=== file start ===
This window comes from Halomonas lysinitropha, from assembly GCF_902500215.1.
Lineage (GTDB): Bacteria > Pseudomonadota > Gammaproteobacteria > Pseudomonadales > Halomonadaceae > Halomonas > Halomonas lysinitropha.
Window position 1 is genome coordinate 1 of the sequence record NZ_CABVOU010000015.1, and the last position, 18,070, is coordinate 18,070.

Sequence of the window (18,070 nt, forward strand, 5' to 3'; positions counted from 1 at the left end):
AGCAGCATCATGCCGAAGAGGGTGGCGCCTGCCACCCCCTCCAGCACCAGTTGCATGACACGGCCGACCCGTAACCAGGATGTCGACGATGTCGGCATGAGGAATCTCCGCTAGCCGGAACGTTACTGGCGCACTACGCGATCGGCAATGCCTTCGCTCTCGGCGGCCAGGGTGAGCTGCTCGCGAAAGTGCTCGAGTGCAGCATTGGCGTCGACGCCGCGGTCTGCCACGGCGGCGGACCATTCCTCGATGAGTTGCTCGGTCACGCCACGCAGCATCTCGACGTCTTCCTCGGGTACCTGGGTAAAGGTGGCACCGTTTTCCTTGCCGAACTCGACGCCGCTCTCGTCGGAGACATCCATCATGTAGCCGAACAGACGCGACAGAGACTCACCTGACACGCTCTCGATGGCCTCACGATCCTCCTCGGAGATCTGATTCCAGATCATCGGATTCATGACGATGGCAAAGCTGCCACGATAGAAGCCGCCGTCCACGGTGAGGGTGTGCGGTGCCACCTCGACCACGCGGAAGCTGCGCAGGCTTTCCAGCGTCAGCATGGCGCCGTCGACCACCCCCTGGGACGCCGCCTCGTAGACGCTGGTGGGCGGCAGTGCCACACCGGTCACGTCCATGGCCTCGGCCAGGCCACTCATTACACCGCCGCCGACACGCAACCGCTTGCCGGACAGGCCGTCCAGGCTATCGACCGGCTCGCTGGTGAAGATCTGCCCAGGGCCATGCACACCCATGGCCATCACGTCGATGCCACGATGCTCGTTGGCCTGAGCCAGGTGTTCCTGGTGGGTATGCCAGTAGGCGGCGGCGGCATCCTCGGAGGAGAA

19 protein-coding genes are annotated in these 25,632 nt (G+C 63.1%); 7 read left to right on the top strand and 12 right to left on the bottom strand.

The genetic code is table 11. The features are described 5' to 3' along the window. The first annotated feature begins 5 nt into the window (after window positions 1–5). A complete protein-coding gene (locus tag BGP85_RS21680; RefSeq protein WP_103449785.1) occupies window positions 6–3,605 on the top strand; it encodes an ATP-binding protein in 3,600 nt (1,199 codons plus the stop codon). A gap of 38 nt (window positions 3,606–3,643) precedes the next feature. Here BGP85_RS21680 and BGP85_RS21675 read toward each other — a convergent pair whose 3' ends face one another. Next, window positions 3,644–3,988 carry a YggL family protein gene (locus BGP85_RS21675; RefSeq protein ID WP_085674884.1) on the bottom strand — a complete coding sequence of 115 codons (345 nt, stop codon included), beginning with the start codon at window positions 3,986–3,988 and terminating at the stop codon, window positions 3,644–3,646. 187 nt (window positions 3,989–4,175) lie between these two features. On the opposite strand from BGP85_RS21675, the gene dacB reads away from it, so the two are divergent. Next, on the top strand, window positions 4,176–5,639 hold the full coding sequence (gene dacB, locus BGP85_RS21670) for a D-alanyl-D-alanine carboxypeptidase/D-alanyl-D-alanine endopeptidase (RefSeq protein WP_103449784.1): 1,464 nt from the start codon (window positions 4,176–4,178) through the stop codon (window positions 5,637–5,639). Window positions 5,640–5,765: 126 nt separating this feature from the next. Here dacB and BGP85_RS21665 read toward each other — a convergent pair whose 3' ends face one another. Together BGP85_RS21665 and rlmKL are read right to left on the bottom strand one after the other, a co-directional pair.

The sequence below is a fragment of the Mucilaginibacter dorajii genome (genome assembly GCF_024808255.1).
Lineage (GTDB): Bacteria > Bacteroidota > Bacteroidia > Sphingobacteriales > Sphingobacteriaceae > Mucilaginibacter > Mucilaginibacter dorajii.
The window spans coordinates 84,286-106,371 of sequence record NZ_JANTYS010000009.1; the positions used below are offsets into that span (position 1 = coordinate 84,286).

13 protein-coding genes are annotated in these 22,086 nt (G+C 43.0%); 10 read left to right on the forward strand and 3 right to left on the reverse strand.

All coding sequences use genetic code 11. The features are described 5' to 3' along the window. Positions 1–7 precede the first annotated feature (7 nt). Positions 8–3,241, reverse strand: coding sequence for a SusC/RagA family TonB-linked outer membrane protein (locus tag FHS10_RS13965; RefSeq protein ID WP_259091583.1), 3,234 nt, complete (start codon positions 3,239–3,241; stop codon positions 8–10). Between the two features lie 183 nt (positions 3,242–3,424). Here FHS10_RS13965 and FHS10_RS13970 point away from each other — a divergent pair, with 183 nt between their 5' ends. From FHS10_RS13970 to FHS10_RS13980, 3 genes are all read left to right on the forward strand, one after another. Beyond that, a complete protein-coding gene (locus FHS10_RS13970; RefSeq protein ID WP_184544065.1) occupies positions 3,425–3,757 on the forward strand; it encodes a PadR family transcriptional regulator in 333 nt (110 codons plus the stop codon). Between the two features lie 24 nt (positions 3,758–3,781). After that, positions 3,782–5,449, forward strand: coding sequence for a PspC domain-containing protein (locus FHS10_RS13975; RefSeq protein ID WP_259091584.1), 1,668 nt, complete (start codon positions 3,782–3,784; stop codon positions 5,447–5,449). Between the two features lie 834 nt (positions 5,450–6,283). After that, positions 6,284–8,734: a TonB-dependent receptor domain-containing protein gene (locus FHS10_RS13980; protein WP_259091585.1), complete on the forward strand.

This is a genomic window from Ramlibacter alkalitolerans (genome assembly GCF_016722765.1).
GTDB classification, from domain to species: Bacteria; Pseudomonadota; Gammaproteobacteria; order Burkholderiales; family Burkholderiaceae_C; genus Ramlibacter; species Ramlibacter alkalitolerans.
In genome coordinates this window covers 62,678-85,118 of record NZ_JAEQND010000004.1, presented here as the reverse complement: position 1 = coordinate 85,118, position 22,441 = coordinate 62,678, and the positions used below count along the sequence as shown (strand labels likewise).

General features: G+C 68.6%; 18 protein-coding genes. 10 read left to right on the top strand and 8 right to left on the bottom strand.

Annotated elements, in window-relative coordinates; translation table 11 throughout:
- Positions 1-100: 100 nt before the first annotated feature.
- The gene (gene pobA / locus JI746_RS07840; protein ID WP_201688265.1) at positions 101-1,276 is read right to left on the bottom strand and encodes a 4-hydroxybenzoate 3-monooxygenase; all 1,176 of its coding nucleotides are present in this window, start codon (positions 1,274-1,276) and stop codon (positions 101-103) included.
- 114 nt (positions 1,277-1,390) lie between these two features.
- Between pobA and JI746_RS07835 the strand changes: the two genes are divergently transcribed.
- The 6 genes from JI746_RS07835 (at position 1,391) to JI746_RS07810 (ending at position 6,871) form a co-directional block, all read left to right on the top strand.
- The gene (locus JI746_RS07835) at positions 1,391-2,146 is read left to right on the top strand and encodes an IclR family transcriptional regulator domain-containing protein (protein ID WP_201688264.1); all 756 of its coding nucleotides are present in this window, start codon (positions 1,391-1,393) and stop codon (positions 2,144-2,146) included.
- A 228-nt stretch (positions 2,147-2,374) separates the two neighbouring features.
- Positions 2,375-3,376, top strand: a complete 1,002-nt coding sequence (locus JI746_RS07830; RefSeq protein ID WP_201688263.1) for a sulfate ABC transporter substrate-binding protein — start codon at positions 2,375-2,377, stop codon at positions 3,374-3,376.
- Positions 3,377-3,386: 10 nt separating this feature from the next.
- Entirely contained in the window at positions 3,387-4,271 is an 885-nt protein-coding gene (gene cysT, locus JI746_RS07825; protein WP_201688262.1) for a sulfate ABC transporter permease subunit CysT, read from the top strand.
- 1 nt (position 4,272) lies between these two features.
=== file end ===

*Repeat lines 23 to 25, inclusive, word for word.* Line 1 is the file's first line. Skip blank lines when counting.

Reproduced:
- The gene (locus JI746_RS07835) at positions 1,391-2,146 is read left to right on the top strand and encodes an IclR family transcriptional regulator domain-containing protein (protein ID WP_201688264.1); all 756 of its coding nucleotides are present in this window, start codon (positions 1,391-1,393) and stop codon (positions 2,144-2,146) included.
- A 228-nt stretch (positions 2,147-2,374) separates the two neighbouring features.
- Positions 2,375-3,376, top strand: a complete 1,002-nt coding sequence (locus JI746_RS07830; RefSeq protein ID WP_201688263.1) for a sulfate ABC transporter substrate-binding protein — start codon at positions 2,375-2,377, stop codon at positions 3,374-3,376.